[By Nic Lindh on Thursday, 24 May 2012]
[All movie titles link to Rotten Tomatoes, so you can see what the people who get paid to write about movies think.]
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“Yo. I just saw a movie, bro.”
“About these spies and shit. It was trippy as hell. Like they didn’t even have cell phones. They wrote stuff on like these typewriters that sent like text messages.”
“And this dude had these weird glasses that like changed. Like they were black and then they were brown and shit.”
“And there were like communists and shit. Like for real. And they shot people, bro.”
“British spies like live in these ratty apartments with brown wallpaper and shit. And drink a ton of whisky. And smoke a ton of cigarettes. And think about shit a lot. It’s weird, bro.”
“So is it any good?”
“The movie, bro.”
“If you like brown and dudes smoking and thinking, I guess.”
Stylish thriller that feels like a slowed-down Bourne movie. MMA star Gina Carano delivers an impressive performance as a betrayed government contractor in possession of solid butt-kicking skills.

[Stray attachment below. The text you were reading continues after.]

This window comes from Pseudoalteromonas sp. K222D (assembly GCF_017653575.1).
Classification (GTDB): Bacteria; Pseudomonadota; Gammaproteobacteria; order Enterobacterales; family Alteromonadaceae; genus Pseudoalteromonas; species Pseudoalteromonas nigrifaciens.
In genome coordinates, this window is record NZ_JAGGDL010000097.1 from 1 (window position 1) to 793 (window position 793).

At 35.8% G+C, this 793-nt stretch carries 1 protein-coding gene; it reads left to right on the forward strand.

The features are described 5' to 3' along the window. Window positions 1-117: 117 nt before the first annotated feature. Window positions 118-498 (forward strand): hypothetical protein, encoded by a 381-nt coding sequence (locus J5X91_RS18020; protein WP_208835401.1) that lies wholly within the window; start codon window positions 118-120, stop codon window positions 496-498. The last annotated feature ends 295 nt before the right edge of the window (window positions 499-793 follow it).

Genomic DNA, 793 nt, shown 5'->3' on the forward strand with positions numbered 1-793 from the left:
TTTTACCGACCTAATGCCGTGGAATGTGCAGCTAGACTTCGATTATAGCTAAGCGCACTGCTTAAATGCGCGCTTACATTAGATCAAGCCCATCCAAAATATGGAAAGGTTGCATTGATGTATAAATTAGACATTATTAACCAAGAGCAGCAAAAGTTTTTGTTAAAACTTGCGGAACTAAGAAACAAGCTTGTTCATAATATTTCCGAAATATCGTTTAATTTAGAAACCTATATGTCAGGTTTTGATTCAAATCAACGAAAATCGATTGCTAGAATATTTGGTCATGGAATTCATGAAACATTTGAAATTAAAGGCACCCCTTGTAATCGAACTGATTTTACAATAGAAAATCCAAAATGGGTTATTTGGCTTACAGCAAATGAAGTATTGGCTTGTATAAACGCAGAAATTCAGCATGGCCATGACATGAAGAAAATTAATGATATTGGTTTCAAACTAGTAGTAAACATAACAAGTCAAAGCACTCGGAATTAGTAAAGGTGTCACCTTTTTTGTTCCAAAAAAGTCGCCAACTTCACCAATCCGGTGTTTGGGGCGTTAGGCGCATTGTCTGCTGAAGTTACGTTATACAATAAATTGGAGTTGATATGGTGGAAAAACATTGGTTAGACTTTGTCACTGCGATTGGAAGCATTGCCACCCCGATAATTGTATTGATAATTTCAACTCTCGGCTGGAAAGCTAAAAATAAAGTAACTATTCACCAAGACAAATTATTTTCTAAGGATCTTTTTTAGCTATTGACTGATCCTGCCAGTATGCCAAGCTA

Haywire is a solid, well-tuned thriller that suffers from the same problem as most Steven Soderbergh movies: It’s clean, solid and emotionally detached from the action.
Still, this is well worth watching if you’re in the mood for a thriller.
The first Underworld movie was pretty great: An ancient war is ongoing between vampires and werewolves and we follow Selene—voted vampiress to best wear tight latex every year since latex was invented—as she deals with the betrayal of her peers and her Romeo and Juliet attraction to a werewolf. It sure wasn’t Fellini, but it was a pretty effective pseudo-horror movie with a lot of verve.
The series should have ended there, but since it was a hit it obviously couldn’t. Which takes us to the latest installment, Underworld Awakening.
The concept is that the humans (boo, hiss) have discovered the existence of the vampires and werewolves and declared war (duh). It goes pretty well for the humans and the vamps and hairys are driven into hiding.